I am reading about this term and found a very interesting page where the author writes about her own life as a perfectionist and what it cost her.
One of the first things she says is:
"it's this very attempt to please others that has caused so much distress in my life."
And I am just stuck on that sentence. TOTALLY STUCK! Because it seems to sum up me!
I can't say I am a perfectionist in every area of my life. But when it comes to relationships I believe what I am reading would cover me. I never feel I am good enough and that if I screw up I will not be accepted. Hmmm.
I remember when I was a kid feeling that what I did was never enough. I wasn't a great student and there were many arguments much like those commercials you see on television today for those learning centers, where the mom says to the kid, "We punished you..." etc. and nothing is working and the kid says,"You think I want to fail?"
While Mom would say differently, I remember always feeling that my brother was the golden child. Pretty much the only time I ever impressed my mother was with manners, like always saying "thank you". In fact, I remember my mother telling someone else how polite I was that even if she gave me a food item I would always say thank you. I can't even tell you who she spoke to or how old I was, but I will NEVER forget that assessment of me. And to this day I will still do that because I know Mom liked it and her approval was important to me.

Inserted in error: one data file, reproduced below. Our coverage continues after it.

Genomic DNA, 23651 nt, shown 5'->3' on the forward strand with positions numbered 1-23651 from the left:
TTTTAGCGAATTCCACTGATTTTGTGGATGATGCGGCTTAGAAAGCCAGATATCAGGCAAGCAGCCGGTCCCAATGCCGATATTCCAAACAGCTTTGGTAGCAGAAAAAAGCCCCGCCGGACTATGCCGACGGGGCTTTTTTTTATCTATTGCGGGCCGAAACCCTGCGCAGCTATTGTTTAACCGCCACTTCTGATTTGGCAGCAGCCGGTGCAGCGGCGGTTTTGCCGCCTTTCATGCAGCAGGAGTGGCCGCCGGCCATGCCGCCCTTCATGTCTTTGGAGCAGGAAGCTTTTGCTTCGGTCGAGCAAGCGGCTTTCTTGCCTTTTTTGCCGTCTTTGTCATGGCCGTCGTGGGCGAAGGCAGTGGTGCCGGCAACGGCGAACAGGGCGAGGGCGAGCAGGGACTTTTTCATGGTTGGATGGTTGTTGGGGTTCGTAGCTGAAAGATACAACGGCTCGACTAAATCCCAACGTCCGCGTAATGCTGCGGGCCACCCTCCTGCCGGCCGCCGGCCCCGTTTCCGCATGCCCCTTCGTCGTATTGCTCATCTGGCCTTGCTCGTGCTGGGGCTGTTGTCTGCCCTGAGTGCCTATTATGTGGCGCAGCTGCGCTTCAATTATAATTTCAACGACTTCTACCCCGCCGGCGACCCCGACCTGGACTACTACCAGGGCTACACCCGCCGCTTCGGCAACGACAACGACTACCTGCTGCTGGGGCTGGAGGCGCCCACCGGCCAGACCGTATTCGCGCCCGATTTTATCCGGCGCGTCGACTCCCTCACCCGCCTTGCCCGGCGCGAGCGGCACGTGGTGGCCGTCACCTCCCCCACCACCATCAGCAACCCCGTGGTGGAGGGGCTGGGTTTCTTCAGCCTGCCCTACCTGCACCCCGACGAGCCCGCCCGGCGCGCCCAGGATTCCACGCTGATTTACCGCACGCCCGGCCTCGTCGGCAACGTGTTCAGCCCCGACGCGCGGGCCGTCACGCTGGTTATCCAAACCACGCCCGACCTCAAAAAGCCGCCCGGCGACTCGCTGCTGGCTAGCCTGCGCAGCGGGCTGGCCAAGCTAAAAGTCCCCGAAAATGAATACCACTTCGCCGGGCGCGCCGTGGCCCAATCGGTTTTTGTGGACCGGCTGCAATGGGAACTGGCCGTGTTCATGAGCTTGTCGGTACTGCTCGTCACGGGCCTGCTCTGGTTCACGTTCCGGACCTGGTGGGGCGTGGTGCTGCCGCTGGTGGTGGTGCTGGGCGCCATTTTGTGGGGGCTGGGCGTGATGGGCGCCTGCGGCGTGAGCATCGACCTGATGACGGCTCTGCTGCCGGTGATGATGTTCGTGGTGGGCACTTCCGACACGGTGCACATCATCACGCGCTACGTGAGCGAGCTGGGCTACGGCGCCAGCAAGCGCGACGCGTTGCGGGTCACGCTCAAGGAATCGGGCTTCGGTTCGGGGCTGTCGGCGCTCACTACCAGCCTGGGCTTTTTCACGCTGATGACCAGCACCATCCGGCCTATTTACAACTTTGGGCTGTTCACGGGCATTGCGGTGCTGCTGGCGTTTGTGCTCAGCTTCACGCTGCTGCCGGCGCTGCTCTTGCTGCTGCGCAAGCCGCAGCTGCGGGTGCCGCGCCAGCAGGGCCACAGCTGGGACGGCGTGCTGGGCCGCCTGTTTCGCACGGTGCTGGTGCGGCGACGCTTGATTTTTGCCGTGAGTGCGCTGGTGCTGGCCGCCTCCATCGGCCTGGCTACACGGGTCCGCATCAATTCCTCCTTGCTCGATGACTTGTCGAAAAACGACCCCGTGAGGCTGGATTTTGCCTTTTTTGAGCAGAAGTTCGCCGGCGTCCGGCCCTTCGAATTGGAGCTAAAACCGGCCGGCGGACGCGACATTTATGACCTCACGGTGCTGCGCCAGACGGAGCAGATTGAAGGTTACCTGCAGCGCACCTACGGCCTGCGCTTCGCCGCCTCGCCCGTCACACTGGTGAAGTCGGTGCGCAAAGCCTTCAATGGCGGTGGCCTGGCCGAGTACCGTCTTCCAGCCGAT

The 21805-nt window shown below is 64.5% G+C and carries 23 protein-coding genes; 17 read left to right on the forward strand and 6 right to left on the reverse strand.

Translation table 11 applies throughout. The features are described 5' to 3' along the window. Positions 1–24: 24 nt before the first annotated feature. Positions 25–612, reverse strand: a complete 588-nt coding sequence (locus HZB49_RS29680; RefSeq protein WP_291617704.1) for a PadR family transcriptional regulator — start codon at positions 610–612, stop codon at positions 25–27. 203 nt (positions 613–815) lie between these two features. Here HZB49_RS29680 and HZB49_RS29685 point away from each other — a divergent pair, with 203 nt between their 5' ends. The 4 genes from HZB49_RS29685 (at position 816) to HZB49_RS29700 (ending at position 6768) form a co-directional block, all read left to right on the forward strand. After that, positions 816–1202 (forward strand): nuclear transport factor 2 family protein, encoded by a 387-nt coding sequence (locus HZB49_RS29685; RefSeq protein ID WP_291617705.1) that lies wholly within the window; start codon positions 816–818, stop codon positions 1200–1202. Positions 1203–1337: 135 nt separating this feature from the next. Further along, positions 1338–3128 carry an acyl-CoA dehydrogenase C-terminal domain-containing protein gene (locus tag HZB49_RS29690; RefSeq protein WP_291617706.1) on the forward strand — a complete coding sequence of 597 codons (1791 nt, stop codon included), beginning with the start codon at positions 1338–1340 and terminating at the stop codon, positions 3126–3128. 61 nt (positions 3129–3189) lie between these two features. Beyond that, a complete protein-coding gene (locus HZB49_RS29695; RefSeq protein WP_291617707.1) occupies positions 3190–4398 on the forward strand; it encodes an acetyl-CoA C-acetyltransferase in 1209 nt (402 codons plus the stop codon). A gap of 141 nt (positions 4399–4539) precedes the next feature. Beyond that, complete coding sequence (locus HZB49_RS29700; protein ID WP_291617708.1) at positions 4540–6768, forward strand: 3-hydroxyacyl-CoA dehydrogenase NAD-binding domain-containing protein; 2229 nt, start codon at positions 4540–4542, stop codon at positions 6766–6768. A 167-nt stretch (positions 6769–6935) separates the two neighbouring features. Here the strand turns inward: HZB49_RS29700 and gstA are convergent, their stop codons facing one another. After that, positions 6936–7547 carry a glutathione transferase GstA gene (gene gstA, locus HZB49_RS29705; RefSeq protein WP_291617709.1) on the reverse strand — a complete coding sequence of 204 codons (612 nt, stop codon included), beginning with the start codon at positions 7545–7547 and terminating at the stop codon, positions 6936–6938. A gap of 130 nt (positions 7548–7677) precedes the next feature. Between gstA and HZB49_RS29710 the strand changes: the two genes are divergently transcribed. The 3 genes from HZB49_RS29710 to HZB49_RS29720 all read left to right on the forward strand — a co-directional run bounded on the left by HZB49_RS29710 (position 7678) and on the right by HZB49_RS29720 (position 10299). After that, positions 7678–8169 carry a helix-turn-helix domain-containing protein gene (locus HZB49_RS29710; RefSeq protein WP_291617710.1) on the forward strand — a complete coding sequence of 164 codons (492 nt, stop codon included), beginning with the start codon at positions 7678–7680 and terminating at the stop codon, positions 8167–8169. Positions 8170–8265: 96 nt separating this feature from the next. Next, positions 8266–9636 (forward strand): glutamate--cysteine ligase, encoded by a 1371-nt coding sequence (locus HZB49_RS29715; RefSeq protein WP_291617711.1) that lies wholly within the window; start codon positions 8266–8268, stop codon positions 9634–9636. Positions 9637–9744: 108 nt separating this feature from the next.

I also remember getting positive feedback if I would clean for her without her asking. Many a time I would tell my parents that I didn't want to go on an outing with them and my brother. They would come back to see I had cleaned the kitched, washed the floor etc.
It was those times I would receive praise.
When I did things I wanted or asked to do things I wanted just for me, I was often denied based on my parents feelings about how what I would do would affect them. I wanted so much to be a working actor, but according to mom I would end up like "one of those kids from Different Strokes" and she wasn't going to have that in her home."
It's deeper than I can properly explain in writing but the bare bones are there.
Funny enough, Mom has taken to telling me lately while chatting on the phone that "you don't have to be perfect."
Yes, Mom. I know this now. But the 37 years of opposite reinforcement ain't so easy to just correct overnight.
I'll write more on this later. Penny for your thoughts?